Financial Markets : Inflation News Rallies Bonds; Dow Adds 17
The bond market finally got some good news on inflation, spurring a modest rally Friday as traders braced for the Federal Reserve Board’s policy meeting next Tuesday.
Stocks staged a more convincing rally, as takeover speculation helped power the Dow industrials up 17.81 points to 3,768.71.
Bond yields declined broadly after the government reported that July consumer prices rose 0.3%, which was within expectations.
On Thursday, yields had rocketed on the July wholesale inflation report, which had come in higher than expected.
The 10-year Treasury note yield, which jumped from 7.30% on Wednesday to 7.36% on Thursday, fell back to 7.29% on Friday. Two weeks ago the yield was at 7.10%.
The seesawing of interest rates Thursday and Friday didn’t change many traders’ minds about the likely outcome of next Tuesday’s Fed meeting. The central bank is widely expected to boost short-term rates again in an attempt to further slow the economy.
Short-term T-bill yields were mostly unchanged on Friday, even as longer-term yields eased.
James Solloway, research chief at Argus Research, said Friday’s consumer inflation report might sway the Fed to limit its rate hike to a quarter-point instead of a half-point.
But many other market players are convinced the Fed will use a half-point increase to show it is serious about restraining inflation.
Also, renewed rate increases in Europe this week, by the Swedish and Italian central banks, could encourage the Fed to go with a half-point rate hike to keep the dollar from heading into a new downward spiral.
Across Europe Friday, bond yields continued to rise, responding to the Swedish and Italian boost in short rates on Thursday. The yield on the 10-year German government bond hit 7.23% Friday, highest since June 21.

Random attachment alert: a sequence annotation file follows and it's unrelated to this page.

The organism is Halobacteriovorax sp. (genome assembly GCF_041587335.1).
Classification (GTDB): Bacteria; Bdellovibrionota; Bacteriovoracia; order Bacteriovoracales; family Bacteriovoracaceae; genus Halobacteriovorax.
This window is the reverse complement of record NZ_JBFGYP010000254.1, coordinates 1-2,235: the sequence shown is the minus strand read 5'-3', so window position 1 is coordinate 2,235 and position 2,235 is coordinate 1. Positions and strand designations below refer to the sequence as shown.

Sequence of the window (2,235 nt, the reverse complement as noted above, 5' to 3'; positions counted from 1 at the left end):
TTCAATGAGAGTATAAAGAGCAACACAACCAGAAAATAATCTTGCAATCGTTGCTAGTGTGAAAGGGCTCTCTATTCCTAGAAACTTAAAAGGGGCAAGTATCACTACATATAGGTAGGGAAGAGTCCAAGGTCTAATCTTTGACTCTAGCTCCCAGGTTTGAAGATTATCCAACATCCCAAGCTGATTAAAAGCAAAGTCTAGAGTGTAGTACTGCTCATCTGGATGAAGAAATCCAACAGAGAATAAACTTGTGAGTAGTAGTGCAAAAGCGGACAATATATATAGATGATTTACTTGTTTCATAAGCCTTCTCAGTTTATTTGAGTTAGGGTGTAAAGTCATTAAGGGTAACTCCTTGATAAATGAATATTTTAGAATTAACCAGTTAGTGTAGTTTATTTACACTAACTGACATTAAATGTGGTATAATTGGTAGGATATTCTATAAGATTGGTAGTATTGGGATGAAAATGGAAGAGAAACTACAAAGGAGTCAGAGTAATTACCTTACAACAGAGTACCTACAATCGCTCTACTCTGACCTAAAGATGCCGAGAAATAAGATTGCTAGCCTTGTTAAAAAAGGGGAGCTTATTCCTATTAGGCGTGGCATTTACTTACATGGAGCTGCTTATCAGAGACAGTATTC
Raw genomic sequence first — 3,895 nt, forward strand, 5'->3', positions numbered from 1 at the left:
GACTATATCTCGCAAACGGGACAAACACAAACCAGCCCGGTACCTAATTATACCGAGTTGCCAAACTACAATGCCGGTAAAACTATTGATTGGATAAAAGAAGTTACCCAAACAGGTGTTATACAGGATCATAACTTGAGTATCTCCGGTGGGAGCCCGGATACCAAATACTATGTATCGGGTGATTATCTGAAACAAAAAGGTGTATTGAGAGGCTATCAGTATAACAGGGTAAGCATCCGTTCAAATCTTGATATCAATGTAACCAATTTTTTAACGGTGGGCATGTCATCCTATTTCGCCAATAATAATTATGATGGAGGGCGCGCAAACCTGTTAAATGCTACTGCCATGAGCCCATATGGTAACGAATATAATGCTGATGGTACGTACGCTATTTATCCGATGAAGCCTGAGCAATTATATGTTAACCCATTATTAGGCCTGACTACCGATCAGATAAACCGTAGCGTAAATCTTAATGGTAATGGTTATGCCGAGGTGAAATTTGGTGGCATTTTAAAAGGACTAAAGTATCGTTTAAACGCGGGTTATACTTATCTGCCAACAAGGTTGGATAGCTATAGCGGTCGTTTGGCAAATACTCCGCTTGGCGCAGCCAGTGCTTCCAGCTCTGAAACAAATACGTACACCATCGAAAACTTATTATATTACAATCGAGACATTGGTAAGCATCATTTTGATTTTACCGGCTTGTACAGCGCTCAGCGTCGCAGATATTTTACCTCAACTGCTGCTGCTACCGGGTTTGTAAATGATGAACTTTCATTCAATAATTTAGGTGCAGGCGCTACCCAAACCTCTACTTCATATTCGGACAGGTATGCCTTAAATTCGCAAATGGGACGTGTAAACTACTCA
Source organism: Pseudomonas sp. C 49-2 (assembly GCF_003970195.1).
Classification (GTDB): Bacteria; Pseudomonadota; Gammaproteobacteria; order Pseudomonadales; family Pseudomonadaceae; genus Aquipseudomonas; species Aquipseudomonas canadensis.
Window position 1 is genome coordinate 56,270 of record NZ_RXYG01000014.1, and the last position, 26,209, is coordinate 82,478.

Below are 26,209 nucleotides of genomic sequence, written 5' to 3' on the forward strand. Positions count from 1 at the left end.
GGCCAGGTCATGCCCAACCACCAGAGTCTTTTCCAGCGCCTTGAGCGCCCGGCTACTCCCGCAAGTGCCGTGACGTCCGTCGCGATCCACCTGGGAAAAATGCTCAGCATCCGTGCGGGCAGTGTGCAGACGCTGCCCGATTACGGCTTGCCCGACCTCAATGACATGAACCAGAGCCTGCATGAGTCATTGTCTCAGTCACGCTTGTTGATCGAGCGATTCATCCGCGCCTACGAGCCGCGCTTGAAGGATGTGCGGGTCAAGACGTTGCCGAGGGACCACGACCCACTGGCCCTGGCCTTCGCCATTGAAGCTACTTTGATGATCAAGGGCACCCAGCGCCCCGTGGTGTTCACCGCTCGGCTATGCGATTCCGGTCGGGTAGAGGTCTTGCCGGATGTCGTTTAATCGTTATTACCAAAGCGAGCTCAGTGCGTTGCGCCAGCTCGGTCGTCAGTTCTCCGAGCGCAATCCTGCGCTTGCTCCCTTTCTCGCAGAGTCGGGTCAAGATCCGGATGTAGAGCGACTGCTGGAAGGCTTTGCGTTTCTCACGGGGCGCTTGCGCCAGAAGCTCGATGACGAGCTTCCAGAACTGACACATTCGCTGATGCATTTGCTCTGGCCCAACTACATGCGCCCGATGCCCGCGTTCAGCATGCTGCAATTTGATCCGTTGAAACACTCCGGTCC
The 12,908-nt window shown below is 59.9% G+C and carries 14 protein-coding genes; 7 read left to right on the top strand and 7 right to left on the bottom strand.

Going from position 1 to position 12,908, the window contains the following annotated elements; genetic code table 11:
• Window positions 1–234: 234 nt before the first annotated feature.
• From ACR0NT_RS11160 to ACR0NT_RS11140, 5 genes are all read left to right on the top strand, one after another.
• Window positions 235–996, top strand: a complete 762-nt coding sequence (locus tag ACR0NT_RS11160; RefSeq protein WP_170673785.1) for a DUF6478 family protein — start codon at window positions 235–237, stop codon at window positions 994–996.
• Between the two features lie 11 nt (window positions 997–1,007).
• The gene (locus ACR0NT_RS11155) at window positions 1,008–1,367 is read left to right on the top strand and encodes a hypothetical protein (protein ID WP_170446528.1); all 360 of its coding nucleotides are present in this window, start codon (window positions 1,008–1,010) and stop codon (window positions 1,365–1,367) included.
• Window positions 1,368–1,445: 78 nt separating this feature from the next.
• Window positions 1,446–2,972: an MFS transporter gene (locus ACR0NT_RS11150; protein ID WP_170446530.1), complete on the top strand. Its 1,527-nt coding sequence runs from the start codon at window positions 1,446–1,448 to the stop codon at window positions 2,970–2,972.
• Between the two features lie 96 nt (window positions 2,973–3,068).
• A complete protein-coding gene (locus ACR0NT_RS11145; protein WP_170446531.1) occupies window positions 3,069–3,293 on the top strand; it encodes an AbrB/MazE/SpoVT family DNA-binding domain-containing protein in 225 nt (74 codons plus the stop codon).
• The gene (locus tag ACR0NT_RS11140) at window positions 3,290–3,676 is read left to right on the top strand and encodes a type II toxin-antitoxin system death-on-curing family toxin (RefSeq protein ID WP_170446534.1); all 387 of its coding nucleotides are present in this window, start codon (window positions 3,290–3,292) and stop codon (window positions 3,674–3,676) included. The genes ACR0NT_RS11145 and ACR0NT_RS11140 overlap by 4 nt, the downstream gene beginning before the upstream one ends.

European rate worries pummeled stocks on the Continent for a second day. In Frankfurt, the DAX stock index dropped 30.60 points or 1.4% to 2,124.68. In Paris, the CAC index sank 31.98 points to 2,006.95.
In London, however, stocks got a late lift with the U.S. market rally, and the FTSE-100 index added 4.1 points to 3,142.30.
On Wall Street, many investors appeared to be resigned to another Fed rate boost but were finding reasons to buy stocks anyway.
Friday was “further evidence that the market has unhinged stock prices from interest rates,” said analyst Louis Ehrenkrantz of Ehrenkrantz King Nussbaum.
In the broad market, advancing issues outnumbered decliners by about 3 to 2 on the New York Stock Exchange, on moderate volume.
The Nasdaq composite index of mostly smaller stocks rose 3.41 points to 731.61, bringing its gain for the week to 1.8%. In contrast, the Dow inched up 21.69 points or 0.6% for the week.
Technology stocks, which had led the Nasdaq market’s comeback this week, lost some steam on Friday, but other market sectors picked up the slack.
Among Friday’s highlights:
* Food stocks surged on renewed takeover rumors, even though the supposed foreign buyer--Nestle--denied it is interested in a major acquisition. CPC International jumped 1 3/4 to 51 7/8, Kellogg gained 1 3/4 to 55 3/8, Quaker Oats leaped 1 3/8 to 74 7/8, Ralston Purina surged 2 3/4 to 40 and Heinz added 1 1/8 to 37 1/8.
* Drug stocks also appeared to benefit from new takeover talk, centering on a purported foreign bid for Lilly. Lilly shares rose 1/2 to 53, Warner-Lambert jumped 1 1/2 to 77 5/8, Bristol-Myers gained 3/4 to 55 7/8 and Schering-Plough was up 3/4 to 69.
Biotech firm Amgen also was mentioned as a potential target, and its stock gained 1 5/8 to 53 3/8, a 1994 high.
But Syntex slumped 7/8 to 21 3/4 on rumors that Roche Holdings of Switzerland was planning to cancel its previously announced bid for Syntex. Roche denied the rumors.
* Hilton Hotels tumbled 2 3/8 to 60 5/8. The firm said it dropped out of the bidding for a gaming license in Athens, Greece.
In other overseas markets, Tokyo’s Nikkei 225-share average lost 157.53 points to 20,663.83.
In Mexico City the Bolsa index staged another major rally, rising 40.87 points to 2,637.76.
In currency trading, the dollar continued to work its way lower, responding to higher European interest rates.
The dollar fell to 1.552 German marks and 100.15 Japanese yen in New York, down from 1.561 marks and 100.23 yen Thursday.
Market Roundup, D3